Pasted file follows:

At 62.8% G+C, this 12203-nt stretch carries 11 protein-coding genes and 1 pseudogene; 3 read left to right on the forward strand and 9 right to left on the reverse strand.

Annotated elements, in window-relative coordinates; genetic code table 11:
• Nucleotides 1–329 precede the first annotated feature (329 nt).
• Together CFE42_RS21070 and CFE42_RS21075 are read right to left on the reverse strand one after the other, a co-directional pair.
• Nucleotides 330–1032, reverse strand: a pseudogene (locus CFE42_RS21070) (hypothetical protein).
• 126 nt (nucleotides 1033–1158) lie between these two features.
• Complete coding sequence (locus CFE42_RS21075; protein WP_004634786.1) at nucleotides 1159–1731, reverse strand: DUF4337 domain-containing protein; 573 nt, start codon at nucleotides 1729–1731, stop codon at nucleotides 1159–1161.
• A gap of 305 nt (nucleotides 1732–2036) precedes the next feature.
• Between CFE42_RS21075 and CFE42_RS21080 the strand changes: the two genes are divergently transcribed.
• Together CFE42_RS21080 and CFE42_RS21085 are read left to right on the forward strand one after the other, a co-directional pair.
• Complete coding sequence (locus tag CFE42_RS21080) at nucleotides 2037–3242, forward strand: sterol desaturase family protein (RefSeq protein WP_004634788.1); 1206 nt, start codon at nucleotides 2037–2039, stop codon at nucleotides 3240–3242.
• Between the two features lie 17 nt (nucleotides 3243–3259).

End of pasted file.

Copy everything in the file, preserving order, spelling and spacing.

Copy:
At 62.8% G+C, this 12203-nt stretch carries 11 protein-coding genes and 1 pseudogene; 3 read left to right on the forward strand and 9 right to left on the reverse strand.

Annotated elements, in window-relative coordinates; genetic code table 11:
• Nucleotides 1–329 precede the first annotated feature (329 nt).
• Together CFE42_RS21070 and CFE42_RS21075 are read right to left on the reverse strand one after the other, a co-directional pair.
• Nucleotides 330–1032, reverse strand: a pseudogene (locus CFE42_RS21070) (hypothetical protein).
• 126 nt (nucleotides 1033–1158) lie between these two features.
• Complete coding sequence (locus CFE42_RS21075; protein WP_004634786.1) at nucleotides 1159–1731, reverse strand: DUF4337 domain-containing protein; 573 nt, start codon at nucleotides 1729–1731, stop codon at nucleotides 1159–1161.
• A gap of 305 nt (nucleotides 1732–2036) precedes the next feature.
• Between CFE42_RS21075 and CFE42_RS21080 the strand changes: the two genes are divergently transcribed.
• Together CFE42_RS21080 and CFE42_RS21085 are read left to right on the forward strand one after the other, a co-directional pair.
• Complete coding sequence (locus tag CFE42_RS21080) at nucleotides 2037–3242, forward strand: sterol desaturase family protein (RefSeq protein WP_004634788.1); 1206 nt, start codon at nucleotides 2037–2039, stop codon at nucleotides 3240–3242.
• Between the two features lie 17 nt (nucleotides 3243–3259).